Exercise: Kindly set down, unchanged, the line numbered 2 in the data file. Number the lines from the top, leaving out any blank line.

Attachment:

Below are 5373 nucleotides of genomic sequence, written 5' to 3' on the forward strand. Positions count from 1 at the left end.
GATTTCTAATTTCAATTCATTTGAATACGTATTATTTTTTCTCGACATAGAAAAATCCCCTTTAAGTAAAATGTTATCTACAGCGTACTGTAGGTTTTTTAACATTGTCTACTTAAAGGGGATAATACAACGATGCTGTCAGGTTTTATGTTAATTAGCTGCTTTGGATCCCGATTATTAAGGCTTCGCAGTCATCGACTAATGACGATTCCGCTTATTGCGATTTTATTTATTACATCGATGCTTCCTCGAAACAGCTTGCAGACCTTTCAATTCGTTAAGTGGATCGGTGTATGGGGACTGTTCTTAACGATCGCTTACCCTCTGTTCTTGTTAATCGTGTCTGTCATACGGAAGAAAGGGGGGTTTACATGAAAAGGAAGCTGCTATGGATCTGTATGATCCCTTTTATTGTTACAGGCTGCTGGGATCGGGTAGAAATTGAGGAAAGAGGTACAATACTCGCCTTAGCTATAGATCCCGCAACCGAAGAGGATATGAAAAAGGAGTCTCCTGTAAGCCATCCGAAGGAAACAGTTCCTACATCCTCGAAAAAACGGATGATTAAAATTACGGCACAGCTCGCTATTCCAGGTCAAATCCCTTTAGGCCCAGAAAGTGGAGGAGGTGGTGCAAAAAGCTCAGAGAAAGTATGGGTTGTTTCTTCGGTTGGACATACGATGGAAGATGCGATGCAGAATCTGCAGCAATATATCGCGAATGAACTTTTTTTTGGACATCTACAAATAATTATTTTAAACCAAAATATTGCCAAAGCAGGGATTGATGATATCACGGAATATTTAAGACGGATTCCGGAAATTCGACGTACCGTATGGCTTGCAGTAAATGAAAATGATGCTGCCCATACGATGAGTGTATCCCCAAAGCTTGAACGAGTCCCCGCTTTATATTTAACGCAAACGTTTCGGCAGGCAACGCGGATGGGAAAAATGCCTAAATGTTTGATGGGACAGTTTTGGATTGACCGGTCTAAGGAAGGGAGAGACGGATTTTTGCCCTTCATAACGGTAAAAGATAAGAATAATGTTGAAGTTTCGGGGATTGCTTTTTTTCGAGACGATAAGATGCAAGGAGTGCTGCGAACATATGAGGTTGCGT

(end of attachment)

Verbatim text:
GATTTCTAATTTCAATTCATTTGAATACGTATTATTTTTTCTCGACATAGAAAAATCCCCTTTAAGTAAAATGTTATCTACAGCGTACTGTAGGTTTTTTAACATTGTCTACTTAAAGGGGATAATACAACGATGCTGTCAGGTTTTATGTTAATTAGCTGCTTTGGATCCCGATTATTAAGGCTTCGCAGTCATCGACTAATGACGATTCCGCTTATTGCGATTTTATTTATTACATCGATGCTTCCTCGAAACAGCTTGCAGACCTTTCAATTCGTTAAGTGGATCGGTGTATGGGGACTGTTCTTAACGATCGCTTACCCTCTGTTCTTGTTAATCGTGTCTGTCATACGGAAGAAAGGGGGGTTTACATGAAAAGGAAGCTGCTATGGATCTGTATGATCCCTTTTATTGTTACAGGCTGCTGGGATCGGGTAGAAATTGAGGAAAGAGGTACAATACTCGCCTTAGCTATAGATCCCGCAACCGAAGAGGATATGAAAAAGGAGTCTCCTGTAAGCCATCCGAAGGAAACAGTTCCTACATCCTCGAAAAAACGGATGATTAAAATTACGGCACAGCTCGCTATTCCAGGTCAAATCCCTTTAGGCCCAGAAAGTGGAGGAGGTGGTGCAAAAAGCTCAGAGAAAGTATGGGTTGTTTCTTCGGTTGGACATACGATGGAAGATGCGATGCAGAATCTGCAGCAATATATCGCGAATGAACTTTTTTTTGGACATCTACAAATAATTATTTTAAACCAAAATATTGCCAAAGCAGGGATTGATGATATCACGGAATATTTAAGACGGATTCCGGAAATTCGACGTACCGTATGGCTTGCAGTAAATGAAAATGATGCTGCCCATACGATGAGTGTATCCCCAAAGCTTGAACGAGTCCCCGCTTTATATTTAACGCAAACGTTTCGGCAGGCAACGCGGATGGGAAAAATGCCTAAATGTTTGATGGGACAGTTTTGGATTGACCGGTCTAAGGAAGGGAGAGACGGATTTTTGCCCTTCATAACGGTAAAAGATAAGAATAATGTTGAAGTTTCGGGGATTGCTTTTTTTCGAGACGATAAGATGCAAGGAGTGCTGCGAACATATGAGGTTGCGT